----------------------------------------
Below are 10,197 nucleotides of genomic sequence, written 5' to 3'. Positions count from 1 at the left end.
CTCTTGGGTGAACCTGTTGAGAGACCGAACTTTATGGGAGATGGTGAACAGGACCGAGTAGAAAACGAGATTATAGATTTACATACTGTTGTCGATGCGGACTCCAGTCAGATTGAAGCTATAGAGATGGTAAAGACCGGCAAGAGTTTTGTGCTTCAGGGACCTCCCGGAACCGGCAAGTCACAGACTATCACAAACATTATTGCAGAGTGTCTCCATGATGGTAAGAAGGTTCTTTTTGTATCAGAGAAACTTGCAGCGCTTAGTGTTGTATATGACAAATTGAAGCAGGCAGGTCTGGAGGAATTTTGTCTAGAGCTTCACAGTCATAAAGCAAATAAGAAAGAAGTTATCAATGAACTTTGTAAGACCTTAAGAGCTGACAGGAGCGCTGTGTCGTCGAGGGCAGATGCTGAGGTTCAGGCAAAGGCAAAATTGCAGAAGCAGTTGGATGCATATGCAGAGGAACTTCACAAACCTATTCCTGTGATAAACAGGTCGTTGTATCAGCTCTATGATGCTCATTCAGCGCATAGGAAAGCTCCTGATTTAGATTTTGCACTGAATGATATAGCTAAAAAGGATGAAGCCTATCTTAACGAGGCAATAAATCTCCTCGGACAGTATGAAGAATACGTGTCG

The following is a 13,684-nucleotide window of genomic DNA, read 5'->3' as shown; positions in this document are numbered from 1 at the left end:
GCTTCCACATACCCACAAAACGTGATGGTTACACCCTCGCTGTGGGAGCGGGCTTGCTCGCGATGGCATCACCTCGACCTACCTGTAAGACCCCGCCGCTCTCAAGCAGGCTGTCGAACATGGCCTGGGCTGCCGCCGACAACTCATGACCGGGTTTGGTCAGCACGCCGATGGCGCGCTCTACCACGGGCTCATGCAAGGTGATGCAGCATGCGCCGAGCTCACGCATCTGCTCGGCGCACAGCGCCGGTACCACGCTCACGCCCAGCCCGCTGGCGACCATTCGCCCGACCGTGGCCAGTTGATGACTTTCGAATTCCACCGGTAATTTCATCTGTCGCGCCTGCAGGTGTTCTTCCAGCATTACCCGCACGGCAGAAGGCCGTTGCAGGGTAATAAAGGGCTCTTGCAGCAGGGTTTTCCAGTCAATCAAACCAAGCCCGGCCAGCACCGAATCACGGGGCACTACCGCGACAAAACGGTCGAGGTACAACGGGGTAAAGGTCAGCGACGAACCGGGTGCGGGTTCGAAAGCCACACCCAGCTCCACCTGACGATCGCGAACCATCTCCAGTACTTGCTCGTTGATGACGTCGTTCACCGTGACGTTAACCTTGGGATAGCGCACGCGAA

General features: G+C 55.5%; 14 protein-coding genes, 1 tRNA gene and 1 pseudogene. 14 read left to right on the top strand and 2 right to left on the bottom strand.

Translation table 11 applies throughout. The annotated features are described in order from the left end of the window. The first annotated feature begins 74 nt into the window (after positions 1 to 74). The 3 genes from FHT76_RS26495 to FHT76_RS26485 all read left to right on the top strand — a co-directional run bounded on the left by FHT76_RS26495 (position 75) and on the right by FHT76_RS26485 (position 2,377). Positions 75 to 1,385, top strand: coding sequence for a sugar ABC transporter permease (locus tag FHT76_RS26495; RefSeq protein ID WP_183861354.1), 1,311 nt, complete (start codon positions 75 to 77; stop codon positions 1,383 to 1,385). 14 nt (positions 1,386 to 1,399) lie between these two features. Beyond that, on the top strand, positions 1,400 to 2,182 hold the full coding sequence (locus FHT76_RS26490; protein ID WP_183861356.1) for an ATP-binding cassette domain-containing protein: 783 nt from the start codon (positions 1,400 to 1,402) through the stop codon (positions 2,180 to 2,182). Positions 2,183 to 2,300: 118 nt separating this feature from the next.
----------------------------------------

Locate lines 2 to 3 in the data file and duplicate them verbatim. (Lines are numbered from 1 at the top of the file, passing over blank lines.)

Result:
CTCTTGGGTGAACCTGTTGAGAGACCGAACTTTATGGGAGATGGTGAACAGGACCGAGTAGAAAACGAGATTATAGATTTACATACTGTTGTCGATGCGGACTCCAGTCAGATTGAAGCTATAGAGATGGTAAAGACCGGCAAGAGTTTTGTGCTTCAGGGACCTCCCGGAACCGGCAAGTCACAGACTATCACAAACATTATTGCAGAGTGTCTCCATGATGGTAAGAAGGTTCTTTTTGTATCAGAGAAACTTGCAGCGCTTAGTGTTGTATATGACAAATTGAAGCAGGCAGGTCTGGAGGAATTTTGTCTAGAGCTTCACAGTCATAAAGCAAATAAGAAAGAAGTTATCAATGAACTTTGTAAGACCTTAAGAGCTGACAGGAGCGCTGTGTCGTCGAGGGCAGATGCTGAGGTTCAGGCAAAGGCAAAATTGCAGAAGCAGTTGGATGCATATGCAGAGGAACTTCACAAACCTATTCCTGTGATAAACAGGTCGTTGTATCAGCTCTATGATGCTCATTCAGCGCATAGGAAAGCTCCTGATTTAGATTTTGCACTGAATGATATAGCTAAAAAGGATGAAGCCTATCTTAACGAGGCAATAAATCTCCTCGGACAGTATGAAGAATACGTGTCG

The following is a 13,684-nucleotide window of genomic DNA, read 5'->3' as shown; positions in this document are numbered from 1 at the left end: